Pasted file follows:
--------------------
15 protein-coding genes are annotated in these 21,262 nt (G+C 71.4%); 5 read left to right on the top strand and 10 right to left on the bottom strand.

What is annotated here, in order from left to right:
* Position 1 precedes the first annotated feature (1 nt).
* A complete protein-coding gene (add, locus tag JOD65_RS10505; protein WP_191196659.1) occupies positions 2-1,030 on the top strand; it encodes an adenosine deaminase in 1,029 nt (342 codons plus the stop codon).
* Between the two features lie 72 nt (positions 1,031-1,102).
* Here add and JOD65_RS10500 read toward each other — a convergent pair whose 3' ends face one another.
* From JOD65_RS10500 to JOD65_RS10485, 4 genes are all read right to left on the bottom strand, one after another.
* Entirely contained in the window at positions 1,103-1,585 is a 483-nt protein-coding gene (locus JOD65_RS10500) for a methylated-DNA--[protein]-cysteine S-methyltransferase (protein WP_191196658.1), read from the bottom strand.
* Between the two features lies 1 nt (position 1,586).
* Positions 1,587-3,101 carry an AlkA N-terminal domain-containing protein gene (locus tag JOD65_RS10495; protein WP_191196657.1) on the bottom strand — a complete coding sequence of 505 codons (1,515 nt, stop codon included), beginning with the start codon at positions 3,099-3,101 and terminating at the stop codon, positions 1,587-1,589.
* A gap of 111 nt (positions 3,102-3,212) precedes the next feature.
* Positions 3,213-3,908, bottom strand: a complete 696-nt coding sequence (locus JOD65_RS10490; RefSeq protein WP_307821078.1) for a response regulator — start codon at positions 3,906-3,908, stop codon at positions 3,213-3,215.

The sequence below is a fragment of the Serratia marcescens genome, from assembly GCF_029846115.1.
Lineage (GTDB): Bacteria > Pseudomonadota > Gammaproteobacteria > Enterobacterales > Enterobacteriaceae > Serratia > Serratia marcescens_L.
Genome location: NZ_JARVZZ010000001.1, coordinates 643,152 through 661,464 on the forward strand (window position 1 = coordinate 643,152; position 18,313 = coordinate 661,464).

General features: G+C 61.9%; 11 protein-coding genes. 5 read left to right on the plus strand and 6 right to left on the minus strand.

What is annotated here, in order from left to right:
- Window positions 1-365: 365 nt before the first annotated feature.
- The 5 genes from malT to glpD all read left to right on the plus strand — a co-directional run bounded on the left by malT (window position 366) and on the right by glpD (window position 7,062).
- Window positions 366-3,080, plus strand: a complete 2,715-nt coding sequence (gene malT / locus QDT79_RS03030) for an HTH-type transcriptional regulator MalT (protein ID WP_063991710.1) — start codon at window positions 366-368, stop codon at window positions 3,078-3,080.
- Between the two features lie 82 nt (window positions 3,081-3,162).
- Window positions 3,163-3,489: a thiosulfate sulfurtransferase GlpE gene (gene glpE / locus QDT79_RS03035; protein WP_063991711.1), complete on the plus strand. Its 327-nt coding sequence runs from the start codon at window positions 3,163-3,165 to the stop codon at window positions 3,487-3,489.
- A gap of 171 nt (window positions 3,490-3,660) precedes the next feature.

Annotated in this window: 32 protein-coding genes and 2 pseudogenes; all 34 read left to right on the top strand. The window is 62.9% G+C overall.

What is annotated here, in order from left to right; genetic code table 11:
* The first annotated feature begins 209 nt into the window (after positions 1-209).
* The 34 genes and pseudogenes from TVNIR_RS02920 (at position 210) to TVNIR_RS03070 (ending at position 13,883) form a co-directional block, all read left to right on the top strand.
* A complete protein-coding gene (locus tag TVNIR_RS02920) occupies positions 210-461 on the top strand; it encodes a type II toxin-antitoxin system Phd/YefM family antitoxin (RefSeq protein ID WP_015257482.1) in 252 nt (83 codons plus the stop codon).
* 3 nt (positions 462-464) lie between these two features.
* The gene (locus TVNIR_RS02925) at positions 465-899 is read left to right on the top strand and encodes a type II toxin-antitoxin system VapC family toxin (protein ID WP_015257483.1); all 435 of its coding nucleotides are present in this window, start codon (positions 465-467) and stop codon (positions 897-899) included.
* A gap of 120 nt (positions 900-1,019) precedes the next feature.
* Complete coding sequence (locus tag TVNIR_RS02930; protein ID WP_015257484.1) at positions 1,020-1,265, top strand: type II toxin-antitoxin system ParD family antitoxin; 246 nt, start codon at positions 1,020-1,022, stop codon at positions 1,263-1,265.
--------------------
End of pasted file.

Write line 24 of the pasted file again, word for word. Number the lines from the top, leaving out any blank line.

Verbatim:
Annotated in this window: 32 protein-coding genes and 2 pseudogenes; all 34 read left to right on the top strand. The window is 62.9% G+C overall.